On the Set of “Chopped”

In its June/July issue, School Nutrition took you to the “Head of the Class” with a fascinating look at the “Class Acts” episode of “Chopped,” featuring four school chefs from the Northeast. Space limitations prevented us from publishing all the behind-the-scenes revelations in the magazine, but they were too good not to share. Read on for more surprising and candid insights.

  • The contestants were outfitted with official show coats, but only given a brief tour of the kitchen and pantry. They were asked to bring their own knife sets; this prompted School Chef Arlene Leggio to order a new set, which didn’t arrive until the day before taping, giving her no time to practice with the new tools. (That was another source of anxiety: “I thought, ‘Great, I’m going to cut my finger off on T.V.’”)
  • Their phones were confiscated while taping, and contestants had to be escorted everywhere, including, yes, the ladies room.
  • There were numerous retakes each time the chefs opened their Mystery Baskets. Leggio confesses that she hoped she’d be able to cheat to get a peek of at least one item before the clock started ticking, but the contents were well-disguised with a linen cloth.
  • In the kitchen area, there is a line on the floor that contestants are forbidden to cross, making the available space for all four chefs especially crowded and difficult to navigate.
  • There were lights everywhere—including at the contestants’ feet!
  • Leggio was surprised there were no forks in the utensil holders—used to whisking with a fork, she believes that these kinds of small deficiencies threw her off her game a bit.
  • The school chefs were warned to “protect” their stations—making sure not to lose any valuable time by turning off the preheated ovens or the boiling water on the stovetops.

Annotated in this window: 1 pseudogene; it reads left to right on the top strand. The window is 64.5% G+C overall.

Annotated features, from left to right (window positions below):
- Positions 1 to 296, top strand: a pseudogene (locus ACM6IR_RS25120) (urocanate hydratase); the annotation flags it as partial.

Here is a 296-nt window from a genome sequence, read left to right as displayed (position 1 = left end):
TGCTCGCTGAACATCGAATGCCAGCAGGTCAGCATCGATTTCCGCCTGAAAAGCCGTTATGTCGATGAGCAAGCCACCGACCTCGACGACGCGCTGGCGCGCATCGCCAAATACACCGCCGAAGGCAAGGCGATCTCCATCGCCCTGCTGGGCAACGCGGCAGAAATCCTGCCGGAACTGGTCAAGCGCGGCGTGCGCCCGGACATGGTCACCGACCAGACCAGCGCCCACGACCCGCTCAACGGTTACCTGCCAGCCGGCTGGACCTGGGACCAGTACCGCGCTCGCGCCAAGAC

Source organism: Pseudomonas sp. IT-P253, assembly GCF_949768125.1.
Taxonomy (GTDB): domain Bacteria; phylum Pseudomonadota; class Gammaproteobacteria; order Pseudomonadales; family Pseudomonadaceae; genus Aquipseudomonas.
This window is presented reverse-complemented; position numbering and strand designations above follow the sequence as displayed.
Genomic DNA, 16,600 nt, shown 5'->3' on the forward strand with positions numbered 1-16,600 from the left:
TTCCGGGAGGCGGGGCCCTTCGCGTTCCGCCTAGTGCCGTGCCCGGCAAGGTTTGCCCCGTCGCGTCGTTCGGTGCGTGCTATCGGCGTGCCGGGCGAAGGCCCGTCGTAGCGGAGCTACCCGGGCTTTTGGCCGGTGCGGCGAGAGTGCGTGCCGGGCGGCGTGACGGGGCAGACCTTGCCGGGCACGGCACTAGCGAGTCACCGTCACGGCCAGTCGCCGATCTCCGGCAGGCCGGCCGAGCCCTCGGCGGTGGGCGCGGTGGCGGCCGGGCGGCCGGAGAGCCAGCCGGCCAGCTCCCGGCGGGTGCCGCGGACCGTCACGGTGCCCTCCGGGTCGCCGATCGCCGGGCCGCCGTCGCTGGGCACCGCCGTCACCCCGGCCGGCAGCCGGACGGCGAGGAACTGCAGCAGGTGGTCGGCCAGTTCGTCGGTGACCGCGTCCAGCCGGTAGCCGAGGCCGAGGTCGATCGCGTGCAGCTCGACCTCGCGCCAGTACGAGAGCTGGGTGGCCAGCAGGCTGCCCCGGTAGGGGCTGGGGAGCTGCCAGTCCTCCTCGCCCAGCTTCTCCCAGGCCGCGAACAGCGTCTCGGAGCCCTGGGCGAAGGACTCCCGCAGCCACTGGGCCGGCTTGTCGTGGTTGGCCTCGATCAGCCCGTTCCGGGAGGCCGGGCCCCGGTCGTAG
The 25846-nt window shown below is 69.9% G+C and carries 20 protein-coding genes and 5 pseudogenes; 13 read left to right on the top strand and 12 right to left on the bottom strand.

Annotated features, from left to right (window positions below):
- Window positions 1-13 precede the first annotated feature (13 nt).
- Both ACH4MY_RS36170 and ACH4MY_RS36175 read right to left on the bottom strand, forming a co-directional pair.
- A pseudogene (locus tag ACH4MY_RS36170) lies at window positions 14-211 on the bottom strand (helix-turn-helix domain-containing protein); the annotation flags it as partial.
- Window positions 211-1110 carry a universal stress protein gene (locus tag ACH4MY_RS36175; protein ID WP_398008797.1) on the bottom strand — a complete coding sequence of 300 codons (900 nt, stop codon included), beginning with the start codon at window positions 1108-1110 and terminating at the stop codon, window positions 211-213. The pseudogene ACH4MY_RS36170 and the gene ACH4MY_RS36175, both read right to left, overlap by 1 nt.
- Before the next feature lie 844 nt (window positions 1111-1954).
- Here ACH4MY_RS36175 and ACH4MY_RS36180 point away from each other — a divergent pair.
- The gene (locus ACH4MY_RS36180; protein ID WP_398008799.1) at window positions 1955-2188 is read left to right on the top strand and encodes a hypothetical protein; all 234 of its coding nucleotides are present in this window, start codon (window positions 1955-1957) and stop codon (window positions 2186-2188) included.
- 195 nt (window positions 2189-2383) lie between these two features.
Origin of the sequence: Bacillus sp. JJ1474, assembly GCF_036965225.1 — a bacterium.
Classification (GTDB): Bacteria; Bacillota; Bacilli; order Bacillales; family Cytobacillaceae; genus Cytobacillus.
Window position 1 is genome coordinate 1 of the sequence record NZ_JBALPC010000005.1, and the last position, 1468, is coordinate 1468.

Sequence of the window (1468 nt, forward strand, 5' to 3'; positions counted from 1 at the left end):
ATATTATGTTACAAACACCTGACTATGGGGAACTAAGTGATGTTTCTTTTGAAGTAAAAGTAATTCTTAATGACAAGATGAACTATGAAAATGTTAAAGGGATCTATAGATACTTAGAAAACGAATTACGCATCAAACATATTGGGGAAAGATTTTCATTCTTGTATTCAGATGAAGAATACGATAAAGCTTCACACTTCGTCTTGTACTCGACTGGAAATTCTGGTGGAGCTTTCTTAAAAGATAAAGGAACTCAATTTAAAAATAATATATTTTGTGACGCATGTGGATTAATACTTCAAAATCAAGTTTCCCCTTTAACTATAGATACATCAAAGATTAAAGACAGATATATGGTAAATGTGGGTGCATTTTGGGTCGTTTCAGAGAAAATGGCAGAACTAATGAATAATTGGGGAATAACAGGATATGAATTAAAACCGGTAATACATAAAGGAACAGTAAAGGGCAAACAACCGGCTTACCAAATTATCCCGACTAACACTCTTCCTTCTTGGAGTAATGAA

• The one-on-one interviews with each contestant weren’t conducted until after each round, yet each was asked to recount their actions using the present or future tense to give a real-time effect to the interviews, something they all found exceedingly difficult.
  • Unbeknownst to the competitors, the select group of invited family members were watching the taping in a separate room with a bank of screens capturing each camera angle. “They taped us even when we didn’t know we were being taped,” says Leggio, recounting an incident when she was in search of tissues to give to a fellow contestant and was mortified to learn later that the mini-audience of friends and crew probably mistook her as “a terrible noseybody going through all the cabinets in the room.”
  • Veteran watchers of television reality shows know that contestant statements can be taken out of context in the editing process. Leggio had such a fear when she got uncharacteristically emotional during an interview in which she was asked repeatedly about being a hero and asserted that the real heroes were the nation’s emergency responders and armed forces. She worried that the producers would edit the footage to make it appear that she was upset about being “chopped” in the second round. Happily, there was no cause for anxiety, as the footage stayed largely in context throughout the episode.
  • Remember: The show taped in June, but was not aired until November. Through all those weeks, the contestants and their friends and families invited to the taping all were sworn to secrecy and forbidden to discuss or hint at the outcome.

In their interviews with School Nutrition, the contestants continually reiterated their appreciation for the spirit and contributions of their coworkers back home. “It was the best experience, and if I could wish it for any of my cafeteria workers, I wish they could experience it just once,” says School Chef Cheryl Barbara.

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